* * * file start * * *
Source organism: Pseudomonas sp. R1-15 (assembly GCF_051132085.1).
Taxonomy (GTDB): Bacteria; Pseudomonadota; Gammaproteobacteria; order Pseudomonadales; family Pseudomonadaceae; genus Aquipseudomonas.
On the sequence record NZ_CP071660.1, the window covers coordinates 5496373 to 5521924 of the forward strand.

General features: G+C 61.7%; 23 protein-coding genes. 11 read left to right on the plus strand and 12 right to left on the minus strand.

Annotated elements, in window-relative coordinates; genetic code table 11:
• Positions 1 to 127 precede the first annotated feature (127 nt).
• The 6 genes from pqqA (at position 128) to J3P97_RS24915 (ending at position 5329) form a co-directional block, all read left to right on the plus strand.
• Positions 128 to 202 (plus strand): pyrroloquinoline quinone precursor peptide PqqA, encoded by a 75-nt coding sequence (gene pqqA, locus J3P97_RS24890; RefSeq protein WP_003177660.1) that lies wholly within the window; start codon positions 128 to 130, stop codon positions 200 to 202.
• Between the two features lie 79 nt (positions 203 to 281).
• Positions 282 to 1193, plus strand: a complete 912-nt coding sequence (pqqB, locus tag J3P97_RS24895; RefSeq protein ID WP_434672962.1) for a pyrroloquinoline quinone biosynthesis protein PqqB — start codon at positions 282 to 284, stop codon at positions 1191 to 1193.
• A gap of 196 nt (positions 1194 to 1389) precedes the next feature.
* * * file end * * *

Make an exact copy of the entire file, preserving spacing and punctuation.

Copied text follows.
Source organism: Pseudomonas sp. R1-15 (assembly GCF_051132085.1).
Taxonomy (GTDB): Bacteria; Pseudomonadota; Gammaproteobacteria; order Pseudomonadales; family Pseudomonadaceae; genus Aquipseudomonas.
On the sequence record NZ_CP071660.1, the window covers coordinates 5496373 to 5521924 of the forward strand.

General features: G+C 61.7%; 23 protein-coding genes. 11 read left to right on the plus strand and 12 right to left on the minus strand.

Annotated elements, in window-relative coordinates; genetic code table 11:
• Positions 1 to 127 precede the first annotated feature (127 nt).
• The 6 genes from pqqA (at position 128) to J3P97_RS24915 (ending at position 5329) form a co-directional block, all read left to right on the plus strand.
• Positions 128 to 202 (plus strand): pyrroloquinoline quinone precursor peptide PqqA, encoded by a 75-nt coding sequence (gene pqqA, locus J3P97_RS24890; RefSeq protein WP_003177660.1) that lies wholly within the window; start codon positions 128 to 130, stop codon positions 200 to 202.
• Between the two features lie 79 nt (positions 203 to 281).
• Positions 282 to 1193, plus strand: a complete 912-nt coding sequence (pqqB, locus tag J3P97_RS24895; RefSeq protein ID WP_434672962.1) for a pyrroloquinoline quinone biosynthesis protein PqqB — start codon at positions 282 to 284, stop codon at positions 1191 to 1193.
• A gap of 196 nt (positions 1194 to 1389) precedes the next feature.